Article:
Vivian Hartley was born in 1913 in India where she was raised by her parents for the first six years of her life. Her mother eventually sent her to a girls convent school in England where she met friend and fellow actress Maureen O’Sullivan. Later on as she traveled with her parents she attended various schools in Europe and became fluent in French and Italian.
Vivian married at the young age of 18 to barrister Leigh Holman, a man many years older than she. By the age of 19 she had given birth to her only child, a daughter.
While pursuing her passion for acting in the theater, she met fellow actor Laurence Olivier with whom she began an affair. Although they were both married to others and had young children, they fell in love and eventually obtained divorces which enabled them to marry. They remained married for over twenty years and were linked together forever in the public mind since they appeared in numerous films and plays together. Continue reading “Introducing Vivien Leigh”
Cary Grant is my all time favorite actor as well as being both a film and style icon. I’m a bit embarrassed that as an obsessive fan, he was not the first actor in my Introduction Series. So, this one may be a quite a bit longer than my usual actor introductions.
Archibald Leach was born in 1904 in Bristol England to an alcoholic father and an over-protective but emotionally detached mother. He was an only child whose parents were working class, but his mother nurtured his fascination for theater and performance while his father impressed on him the value of quality apparel. At nine years old, his mother just disappeared from his life with no explanation. His father finally told Archie that she had died. Only years later in his middle age, did he learn that his mother had been committed to a mental institution.
As a young teenager he dropped out of school and joined an acrobatic travelling team which toured around England. Eventually he went with the troupe to tour in America where he took many odd jobs, but continued to hone his performance skills. It was during this time, that he began to craft the persona of Cary Grant for which he would later become famous.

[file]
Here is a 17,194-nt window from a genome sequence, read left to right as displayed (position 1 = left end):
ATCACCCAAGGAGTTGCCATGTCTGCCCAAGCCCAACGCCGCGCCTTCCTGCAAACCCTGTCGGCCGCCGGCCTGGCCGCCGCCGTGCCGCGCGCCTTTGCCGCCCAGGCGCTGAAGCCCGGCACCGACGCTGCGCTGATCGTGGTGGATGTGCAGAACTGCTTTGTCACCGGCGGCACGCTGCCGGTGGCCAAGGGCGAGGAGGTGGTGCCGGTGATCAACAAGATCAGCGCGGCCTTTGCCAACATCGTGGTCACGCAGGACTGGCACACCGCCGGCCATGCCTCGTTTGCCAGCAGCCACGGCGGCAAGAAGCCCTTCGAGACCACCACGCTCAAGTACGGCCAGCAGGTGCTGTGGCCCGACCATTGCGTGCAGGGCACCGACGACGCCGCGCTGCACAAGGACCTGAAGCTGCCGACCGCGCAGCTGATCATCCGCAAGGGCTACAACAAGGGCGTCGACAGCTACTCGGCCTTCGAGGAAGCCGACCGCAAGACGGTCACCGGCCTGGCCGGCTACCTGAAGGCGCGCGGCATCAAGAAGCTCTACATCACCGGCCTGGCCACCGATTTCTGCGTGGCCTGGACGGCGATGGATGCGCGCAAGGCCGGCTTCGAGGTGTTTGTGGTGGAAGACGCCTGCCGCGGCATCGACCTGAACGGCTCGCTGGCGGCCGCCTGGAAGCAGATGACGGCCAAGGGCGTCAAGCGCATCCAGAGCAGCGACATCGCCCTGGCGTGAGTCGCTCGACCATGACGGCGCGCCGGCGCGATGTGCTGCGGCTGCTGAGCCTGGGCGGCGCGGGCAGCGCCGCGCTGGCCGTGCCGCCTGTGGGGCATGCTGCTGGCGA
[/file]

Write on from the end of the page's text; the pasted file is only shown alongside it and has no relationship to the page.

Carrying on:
Still Archie Leach, he began studying the mannerisms, speech, posture and other attributes of the cultured, educated crowd he wanted to mimic. He also began to practice his speech, dropping the English accent he was born with and developing what would be come known as a transatlantic accent which was cultured, but untraceable to any particular place. Continue reading “Introducing Cary Grant”
Personal Bio: Born Joseph Frank Keaton in 1895 to a pair of vaudeville actors who owned their own travelling show, he was supposedly given the nickname Buster, by his parents’ partner, Harry Houdini (yes, that Houdini), who after seeing him emerge unscathed after a tumble down some stairs proclaimed, “That was a real buster!” He had an unconventional childhood, incorporated early on as a child actor in his parent’s act and received no formal schooling, his only education that which his mother could give him on the road.
After the Keaton’s show finally ended due to his father’s alcoholism, Buster spent a short stint serving in the army during WWI where he was stationed in France. Upon his return he traveled to New York where through a mutual acquaintance he met famous comedian Roscoe “Fatty” Arbuckle who became a close friend and mentor in the film industry. Buster was a quick learner and soon was writing, directing, producing and starring in his own films, beginning with silent comedy shorts and eventually transitioning into feature films where he had great success. Continue reading “Introducing Buster Keaton”
Since most of my friends and family are not classic film fans, I thought I would start a new series in which I introduce actors and actresses from this era, in the hope that it will familiarize you with famous names and perhaps whet your appetite for their films.
Personal Bio:Myrna Williams was born in Helena, Montana in 1905. Her father was a successful businessman and state congressman. After his death in 1918 her mother permanently moved the family to southern California where Myrna attended high school in Venice. She was the model for a sculpture which was displayed outside of the high school for many decades. Her portrait caught the eye of famous silent film star Rudolph Valentino which eventually led to her gaining work in silent films, changing her last name to Loy.
Myrna was not only an actress but was a lifelong Democrat who was actively involved in political issues through out her life. She put her career on hold in WWII to work with the Red Cross and was so vehemently outspoken against Hitler that she was placed on his blacklist. Continue reading “Introducing…Myrna Loy”